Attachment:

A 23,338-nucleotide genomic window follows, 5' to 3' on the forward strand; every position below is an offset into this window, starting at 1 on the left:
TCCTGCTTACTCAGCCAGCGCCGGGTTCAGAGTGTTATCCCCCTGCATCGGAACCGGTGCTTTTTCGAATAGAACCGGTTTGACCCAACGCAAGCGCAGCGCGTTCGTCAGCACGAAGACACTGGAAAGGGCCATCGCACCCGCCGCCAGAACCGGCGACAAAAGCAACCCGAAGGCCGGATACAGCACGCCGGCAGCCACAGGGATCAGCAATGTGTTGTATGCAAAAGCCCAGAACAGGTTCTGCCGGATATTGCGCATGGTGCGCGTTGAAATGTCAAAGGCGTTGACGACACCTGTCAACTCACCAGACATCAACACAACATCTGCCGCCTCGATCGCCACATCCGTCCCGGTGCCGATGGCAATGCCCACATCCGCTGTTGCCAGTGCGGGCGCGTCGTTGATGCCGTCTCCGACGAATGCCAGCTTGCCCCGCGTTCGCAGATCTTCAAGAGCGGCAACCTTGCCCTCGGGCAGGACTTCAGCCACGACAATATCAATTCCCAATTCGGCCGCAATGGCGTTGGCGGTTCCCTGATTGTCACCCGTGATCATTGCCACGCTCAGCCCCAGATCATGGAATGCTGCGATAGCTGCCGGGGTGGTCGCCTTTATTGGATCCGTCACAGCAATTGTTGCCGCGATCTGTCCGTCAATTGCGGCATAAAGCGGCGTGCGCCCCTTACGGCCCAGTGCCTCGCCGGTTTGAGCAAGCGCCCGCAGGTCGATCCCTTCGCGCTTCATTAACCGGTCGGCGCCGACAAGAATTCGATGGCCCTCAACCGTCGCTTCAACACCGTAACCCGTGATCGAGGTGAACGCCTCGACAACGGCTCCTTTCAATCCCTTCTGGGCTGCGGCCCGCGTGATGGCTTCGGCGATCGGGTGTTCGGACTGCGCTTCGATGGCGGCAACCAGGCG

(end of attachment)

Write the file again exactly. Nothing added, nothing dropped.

A 23,338-nucleotide genomic window follows, 5' to 3' on the forward strand; every position below is an offset into this window, starting at 1 on the left:
TCCTGCTTACTCAGCCAGCGCCGGGTTCAGAGTGTTATCCCCCTGCATCGGAACCGGTGCTTTTTCGAATAGAACCGGTTTGACCCAACGCAAGCGCAGCGCGTTCGTCAGCACGAAGACACTGGAAAGGGCCATCGCACCCGCCGCCAGAACCGGCGACAAAAGCAACCCGAAGGCCGGATACAGCACGCCGGCAGCCACAGGGATCAGCAATGTGTTGTATGCAAAAGCCCAGAACAGGTTCTGCCGGATATTGCGCATGGTGCGCGTTGAAATGTCAAAGGCGTTGACGACACCTGTCAACTCACCAGACATCAACACAACATCTGCCGCCTCGATCGCCACATCCGTCCCGGTGCCGATGGCAATGCCCACATCCGCTGTTGCCAGTGCGGGCGCGTCGTTGATGCCGTCTCCGACGAATGCCAGCTTGCCCCGCGTTCGCAGATCTTCAAGAGCGGCAACCTTGCCCTCGGGCAGGACTTCAGCCACGACAATATCAATTCCCAATTCGGCCGCAATGGCGTTGGCGGTTCCCTGATTGTCACCCGTGATCATTGCCACGCTCAGCCCCAGATCATGGAATGCTGCGATAGCTGCCGGGGTGGTCGCCTTTATTGGATCCGTCACAGCAATTGTTGCCGCGATCTGTCCGTCAATTGCGGCATAAAGCGGCGTGCGCCCCTTACGGCCCAGTGCCTCGCCGGTTTGAGCAAGCGCCCGCAGGTCGATCCCTTCGCGCTTCATTAACCGGTCGGCGCCGACAAGAATTCGATGGCCCTCAACCGTCGCTTCAACACCGTAACCCGTGATCGAGGTGAACGCCTCGACAACGGCTCCTTTCAATCCCTTCTGGGCTGCGGCCCGCGTGATGGCTTCGGCGATCGGGTGTTCGGACTGCGCTTCGATGGCGGCAACCAGGCG